Language innovation and change in on-line social networks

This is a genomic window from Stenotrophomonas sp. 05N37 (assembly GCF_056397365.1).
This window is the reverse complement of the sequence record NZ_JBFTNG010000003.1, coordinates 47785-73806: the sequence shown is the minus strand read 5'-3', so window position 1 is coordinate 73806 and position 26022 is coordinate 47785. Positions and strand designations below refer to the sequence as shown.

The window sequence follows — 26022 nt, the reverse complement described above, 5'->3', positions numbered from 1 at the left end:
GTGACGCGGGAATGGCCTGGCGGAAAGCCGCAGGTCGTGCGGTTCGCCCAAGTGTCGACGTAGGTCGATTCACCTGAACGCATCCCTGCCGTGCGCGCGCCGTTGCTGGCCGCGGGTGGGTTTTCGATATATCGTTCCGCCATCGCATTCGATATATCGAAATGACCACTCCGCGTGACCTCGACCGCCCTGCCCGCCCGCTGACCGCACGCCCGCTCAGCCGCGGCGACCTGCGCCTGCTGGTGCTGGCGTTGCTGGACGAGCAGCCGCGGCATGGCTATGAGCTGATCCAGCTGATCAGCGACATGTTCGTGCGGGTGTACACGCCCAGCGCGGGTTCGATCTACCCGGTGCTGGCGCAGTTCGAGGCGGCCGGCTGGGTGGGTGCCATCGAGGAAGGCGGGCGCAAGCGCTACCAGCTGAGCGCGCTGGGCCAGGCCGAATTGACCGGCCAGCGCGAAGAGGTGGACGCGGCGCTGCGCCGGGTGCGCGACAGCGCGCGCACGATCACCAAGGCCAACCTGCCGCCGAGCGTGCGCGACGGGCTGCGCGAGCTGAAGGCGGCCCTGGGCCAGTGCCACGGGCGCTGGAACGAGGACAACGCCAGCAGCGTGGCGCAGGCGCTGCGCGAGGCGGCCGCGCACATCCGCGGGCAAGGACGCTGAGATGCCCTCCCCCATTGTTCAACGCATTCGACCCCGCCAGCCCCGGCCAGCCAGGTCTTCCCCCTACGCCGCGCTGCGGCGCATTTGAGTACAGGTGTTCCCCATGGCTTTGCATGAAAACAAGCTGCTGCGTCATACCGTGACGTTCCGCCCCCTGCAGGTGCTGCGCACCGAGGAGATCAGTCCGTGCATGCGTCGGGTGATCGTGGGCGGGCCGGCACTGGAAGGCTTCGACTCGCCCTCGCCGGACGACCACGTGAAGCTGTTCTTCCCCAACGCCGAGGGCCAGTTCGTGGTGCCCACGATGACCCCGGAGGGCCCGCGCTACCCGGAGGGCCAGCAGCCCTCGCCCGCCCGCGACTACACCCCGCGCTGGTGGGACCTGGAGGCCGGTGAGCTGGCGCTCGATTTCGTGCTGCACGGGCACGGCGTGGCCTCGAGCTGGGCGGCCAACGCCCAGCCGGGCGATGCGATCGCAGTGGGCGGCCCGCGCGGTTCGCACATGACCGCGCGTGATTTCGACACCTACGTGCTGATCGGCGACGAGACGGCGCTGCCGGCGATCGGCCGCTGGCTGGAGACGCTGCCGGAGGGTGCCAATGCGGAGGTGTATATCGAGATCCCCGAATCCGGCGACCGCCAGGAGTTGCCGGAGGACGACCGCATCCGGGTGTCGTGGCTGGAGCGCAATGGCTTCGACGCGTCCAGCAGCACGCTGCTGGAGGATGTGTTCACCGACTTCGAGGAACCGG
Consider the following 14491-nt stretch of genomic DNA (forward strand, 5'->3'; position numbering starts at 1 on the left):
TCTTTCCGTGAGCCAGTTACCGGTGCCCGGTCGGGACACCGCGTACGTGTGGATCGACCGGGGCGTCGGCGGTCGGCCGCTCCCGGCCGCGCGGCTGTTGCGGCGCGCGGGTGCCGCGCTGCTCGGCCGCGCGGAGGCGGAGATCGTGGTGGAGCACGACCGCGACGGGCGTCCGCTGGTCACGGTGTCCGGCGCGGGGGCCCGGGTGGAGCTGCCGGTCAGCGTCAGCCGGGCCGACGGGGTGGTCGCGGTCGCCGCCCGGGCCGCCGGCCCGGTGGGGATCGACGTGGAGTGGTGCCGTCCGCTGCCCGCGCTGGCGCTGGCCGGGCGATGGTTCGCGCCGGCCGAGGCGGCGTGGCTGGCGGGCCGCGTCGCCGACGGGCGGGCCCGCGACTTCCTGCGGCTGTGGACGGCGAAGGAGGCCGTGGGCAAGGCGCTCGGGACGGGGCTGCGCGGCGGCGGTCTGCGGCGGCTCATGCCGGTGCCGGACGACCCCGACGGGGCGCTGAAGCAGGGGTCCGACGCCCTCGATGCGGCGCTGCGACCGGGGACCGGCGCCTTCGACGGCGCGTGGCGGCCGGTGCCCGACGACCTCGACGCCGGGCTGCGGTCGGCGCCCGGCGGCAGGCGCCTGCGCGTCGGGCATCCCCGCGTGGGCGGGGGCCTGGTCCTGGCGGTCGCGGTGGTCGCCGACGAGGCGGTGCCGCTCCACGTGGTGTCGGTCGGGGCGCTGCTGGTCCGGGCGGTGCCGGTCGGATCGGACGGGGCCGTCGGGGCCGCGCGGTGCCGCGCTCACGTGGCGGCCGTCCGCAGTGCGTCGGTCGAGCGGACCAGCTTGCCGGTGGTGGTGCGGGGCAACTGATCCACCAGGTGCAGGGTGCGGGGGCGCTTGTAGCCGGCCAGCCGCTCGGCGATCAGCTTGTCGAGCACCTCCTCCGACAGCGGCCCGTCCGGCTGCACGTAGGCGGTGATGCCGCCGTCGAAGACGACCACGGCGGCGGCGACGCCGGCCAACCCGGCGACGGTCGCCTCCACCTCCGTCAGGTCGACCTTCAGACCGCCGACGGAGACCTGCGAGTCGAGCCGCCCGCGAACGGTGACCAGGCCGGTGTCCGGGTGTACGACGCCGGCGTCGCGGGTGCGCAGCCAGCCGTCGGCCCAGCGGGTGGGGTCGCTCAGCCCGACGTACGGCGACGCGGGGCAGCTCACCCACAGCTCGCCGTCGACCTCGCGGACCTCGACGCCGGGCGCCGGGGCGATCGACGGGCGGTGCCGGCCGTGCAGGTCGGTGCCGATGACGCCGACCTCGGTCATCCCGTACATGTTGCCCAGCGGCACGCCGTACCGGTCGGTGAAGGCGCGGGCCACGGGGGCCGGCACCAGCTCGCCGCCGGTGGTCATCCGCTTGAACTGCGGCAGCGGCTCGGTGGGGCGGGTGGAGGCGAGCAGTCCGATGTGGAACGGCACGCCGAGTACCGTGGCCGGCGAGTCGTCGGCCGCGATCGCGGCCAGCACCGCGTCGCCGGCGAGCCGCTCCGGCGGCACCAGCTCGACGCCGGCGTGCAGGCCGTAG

Language is fundamental to human communication, though throughout the course of history language has constantly evolved. This can currently be seen in the changing forms of colloquial language in various on-line social networks (OSN's). These innovations in language are even making it into every day life with the recent inclusion of `lol' and `ro' into modern dictionaries. Changes and varying forms of language pose challenges to both academics and people in business when attempting to asses and communicate with different communities. In this Ph.D, we aim to forecast online language change through the use of predictive and descriptive methodologies. Through using data sets mined from a number of OSNs, we aim to develop generalizable models and theories for assessing and predicting such language changes. We frame this work in structuration theory will allow for a structured analysis of the agent (user), the social structure and the dynamics between them. We draw on state of the art work and methods, including the development of neural nets to analysis language use and network and community classification to uncover social structures. Preliminary results have identified statistically significant innovations usage across communities across a number of OSN's, this was done though operationlizing known linguistic models of innovation acceptance.